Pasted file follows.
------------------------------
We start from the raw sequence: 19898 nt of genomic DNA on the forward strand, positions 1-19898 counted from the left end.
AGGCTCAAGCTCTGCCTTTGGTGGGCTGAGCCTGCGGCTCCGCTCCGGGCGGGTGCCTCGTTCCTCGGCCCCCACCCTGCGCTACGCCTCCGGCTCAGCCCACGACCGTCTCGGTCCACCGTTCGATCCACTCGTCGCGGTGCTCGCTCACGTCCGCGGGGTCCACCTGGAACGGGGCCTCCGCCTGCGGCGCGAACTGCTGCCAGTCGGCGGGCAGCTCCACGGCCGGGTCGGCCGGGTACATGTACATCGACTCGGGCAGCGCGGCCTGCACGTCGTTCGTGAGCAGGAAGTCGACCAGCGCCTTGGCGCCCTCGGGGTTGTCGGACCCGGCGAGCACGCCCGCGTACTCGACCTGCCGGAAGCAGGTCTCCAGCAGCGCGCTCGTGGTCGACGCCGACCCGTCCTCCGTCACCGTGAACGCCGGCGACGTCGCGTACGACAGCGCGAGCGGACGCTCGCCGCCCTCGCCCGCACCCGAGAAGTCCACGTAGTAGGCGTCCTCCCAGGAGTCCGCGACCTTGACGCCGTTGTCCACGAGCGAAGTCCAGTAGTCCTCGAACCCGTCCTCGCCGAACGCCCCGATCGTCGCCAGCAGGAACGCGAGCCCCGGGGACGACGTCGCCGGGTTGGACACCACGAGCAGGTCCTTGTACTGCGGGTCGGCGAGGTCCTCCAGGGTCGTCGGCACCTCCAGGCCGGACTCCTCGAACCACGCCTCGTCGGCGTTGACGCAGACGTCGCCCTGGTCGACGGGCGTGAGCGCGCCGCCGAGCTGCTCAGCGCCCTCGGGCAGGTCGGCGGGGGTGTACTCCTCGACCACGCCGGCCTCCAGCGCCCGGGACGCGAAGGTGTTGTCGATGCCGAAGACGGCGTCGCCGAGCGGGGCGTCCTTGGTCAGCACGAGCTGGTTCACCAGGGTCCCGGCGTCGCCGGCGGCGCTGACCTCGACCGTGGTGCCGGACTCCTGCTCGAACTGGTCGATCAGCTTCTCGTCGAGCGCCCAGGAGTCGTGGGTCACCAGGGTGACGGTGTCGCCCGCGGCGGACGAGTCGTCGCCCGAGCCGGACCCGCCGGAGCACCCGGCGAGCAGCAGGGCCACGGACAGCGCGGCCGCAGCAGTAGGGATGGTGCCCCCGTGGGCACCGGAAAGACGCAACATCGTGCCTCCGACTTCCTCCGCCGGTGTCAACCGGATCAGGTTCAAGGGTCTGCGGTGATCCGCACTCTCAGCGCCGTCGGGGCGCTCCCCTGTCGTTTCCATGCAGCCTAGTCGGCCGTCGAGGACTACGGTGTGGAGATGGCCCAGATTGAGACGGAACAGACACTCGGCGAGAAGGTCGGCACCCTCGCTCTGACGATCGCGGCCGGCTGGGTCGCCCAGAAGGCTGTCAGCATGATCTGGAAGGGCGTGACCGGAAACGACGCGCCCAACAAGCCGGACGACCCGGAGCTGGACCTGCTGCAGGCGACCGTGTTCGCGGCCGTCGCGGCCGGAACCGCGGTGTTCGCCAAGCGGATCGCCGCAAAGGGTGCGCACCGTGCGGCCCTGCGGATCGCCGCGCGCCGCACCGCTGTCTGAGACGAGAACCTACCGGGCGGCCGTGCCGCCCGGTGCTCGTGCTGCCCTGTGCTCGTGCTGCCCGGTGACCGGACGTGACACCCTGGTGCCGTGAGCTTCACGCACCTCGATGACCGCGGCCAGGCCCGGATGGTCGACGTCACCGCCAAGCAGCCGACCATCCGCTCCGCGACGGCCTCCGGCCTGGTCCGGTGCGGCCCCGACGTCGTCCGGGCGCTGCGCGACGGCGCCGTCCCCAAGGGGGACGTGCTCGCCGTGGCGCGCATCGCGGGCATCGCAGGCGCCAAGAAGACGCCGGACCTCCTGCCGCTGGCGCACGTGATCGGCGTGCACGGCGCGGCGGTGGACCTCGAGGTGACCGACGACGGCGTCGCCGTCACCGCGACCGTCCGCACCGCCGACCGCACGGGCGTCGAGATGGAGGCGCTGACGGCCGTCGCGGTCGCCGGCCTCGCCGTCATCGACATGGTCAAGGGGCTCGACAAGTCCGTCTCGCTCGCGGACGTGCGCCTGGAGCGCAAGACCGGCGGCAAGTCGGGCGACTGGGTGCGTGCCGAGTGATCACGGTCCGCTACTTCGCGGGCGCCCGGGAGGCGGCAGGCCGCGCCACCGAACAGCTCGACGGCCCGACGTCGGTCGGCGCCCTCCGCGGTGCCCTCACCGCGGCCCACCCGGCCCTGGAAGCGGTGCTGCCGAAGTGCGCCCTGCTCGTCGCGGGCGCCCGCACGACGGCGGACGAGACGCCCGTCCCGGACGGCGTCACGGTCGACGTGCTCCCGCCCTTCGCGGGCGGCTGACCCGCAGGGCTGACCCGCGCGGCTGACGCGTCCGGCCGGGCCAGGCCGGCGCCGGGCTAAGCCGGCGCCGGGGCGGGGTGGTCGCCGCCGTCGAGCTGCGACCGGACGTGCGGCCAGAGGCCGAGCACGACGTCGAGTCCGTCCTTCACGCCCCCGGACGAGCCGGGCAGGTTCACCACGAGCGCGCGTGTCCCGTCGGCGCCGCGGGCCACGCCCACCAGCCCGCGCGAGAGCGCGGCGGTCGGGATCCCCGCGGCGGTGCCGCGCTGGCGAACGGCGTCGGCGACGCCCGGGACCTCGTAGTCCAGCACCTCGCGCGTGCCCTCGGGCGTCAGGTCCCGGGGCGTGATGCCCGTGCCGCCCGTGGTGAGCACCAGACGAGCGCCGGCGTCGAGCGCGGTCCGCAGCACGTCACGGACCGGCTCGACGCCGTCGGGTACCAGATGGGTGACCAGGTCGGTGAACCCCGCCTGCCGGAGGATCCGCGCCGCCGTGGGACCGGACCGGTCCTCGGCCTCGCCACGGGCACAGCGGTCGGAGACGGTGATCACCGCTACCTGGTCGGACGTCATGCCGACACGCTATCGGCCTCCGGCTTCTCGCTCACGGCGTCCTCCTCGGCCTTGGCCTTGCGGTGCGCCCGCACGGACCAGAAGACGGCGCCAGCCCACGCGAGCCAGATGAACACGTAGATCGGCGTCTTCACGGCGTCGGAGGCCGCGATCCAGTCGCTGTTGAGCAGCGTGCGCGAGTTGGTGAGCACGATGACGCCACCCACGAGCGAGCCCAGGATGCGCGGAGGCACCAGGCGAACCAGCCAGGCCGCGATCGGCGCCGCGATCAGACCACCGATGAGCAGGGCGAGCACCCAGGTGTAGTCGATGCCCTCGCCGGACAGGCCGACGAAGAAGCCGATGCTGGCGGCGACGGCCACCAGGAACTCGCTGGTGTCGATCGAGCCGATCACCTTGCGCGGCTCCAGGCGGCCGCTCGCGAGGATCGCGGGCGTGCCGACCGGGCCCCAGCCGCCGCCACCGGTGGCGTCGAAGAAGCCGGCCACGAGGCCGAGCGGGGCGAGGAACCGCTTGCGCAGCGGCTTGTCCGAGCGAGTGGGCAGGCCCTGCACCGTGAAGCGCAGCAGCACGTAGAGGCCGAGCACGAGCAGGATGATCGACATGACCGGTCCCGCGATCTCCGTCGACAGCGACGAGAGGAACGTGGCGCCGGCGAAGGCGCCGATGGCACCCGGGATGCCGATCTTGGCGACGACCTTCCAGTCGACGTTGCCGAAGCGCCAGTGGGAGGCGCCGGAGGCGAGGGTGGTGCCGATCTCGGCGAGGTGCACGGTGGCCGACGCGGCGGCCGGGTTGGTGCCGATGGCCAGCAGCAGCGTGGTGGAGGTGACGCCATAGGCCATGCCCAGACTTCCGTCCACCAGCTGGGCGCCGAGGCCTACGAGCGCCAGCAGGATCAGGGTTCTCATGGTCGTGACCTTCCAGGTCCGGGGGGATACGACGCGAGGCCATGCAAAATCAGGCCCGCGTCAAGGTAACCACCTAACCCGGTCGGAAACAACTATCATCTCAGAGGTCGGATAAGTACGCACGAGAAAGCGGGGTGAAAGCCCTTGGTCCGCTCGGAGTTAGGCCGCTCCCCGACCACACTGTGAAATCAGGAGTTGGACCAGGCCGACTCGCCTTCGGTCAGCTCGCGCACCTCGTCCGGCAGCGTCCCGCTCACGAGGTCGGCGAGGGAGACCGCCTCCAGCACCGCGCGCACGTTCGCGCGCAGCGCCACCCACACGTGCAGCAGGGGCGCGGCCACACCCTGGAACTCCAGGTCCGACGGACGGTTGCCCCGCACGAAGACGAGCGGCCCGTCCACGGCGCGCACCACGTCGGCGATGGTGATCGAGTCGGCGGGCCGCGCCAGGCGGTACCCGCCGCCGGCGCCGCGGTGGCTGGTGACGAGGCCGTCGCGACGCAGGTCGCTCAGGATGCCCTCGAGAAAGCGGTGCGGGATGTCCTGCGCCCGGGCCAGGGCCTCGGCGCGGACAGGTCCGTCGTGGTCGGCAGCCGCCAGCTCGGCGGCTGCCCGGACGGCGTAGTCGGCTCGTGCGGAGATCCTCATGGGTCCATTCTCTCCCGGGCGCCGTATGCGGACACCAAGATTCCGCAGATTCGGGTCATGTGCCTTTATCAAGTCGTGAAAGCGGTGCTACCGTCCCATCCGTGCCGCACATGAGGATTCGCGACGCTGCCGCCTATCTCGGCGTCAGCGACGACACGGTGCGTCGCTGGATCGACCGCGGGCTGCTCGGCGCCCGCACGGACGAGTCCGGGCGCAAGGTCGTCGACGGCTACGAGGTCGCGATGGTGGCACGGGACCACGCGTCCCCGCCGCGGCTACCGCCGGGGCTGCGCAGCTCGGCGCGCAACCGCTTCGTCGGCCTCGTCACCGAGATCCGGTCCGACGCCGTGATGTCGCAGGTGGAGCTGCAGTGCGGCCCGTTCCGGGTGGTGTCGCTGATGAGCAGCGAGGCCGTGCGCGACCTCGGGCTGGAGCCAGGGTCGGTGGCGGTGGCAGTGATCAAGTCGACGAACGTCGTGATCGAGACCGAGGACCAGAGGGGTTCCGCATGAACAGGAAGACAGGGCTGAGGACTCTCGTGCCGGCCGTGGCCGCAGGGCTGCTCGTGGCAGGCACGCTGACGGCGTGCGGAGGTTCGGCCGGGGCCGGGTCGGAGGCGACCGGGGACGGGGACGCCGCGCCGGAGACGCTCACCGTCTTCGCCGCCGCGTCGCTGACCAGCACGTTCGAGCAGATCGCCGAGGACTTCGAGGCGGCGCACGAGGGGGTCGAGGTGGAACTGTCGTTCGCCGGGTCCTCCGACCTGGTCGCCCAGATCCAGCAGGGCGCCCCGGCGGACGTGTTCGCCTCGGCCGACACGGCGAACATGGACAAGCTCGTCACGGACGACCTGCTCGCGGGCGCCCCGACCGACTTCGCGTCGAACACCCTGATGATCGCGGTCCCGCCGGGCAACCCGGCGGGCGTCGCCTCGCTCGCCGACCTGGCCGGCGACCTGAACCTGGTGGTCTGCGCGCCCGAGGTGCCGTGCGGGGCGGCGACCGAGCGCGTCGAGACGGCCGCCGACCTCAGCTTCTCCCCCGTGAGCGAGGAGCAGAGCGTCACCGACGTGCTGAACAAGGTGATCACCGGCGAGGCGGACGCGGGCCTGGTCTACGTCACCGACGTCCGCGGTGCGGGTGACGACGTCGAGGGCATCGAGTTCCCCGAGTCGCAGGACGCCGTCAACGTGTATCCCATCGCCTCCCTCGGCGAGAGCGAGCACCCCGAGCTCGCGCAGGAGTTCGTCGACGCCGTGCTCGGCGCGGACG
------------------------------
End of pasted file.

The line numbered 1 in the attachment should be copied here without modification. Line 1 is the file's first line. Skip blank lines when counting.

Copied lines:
We start from the raw sequence: 19898 nt of genomic DNA on the forward strand, positions 1-19898 counted from the left end.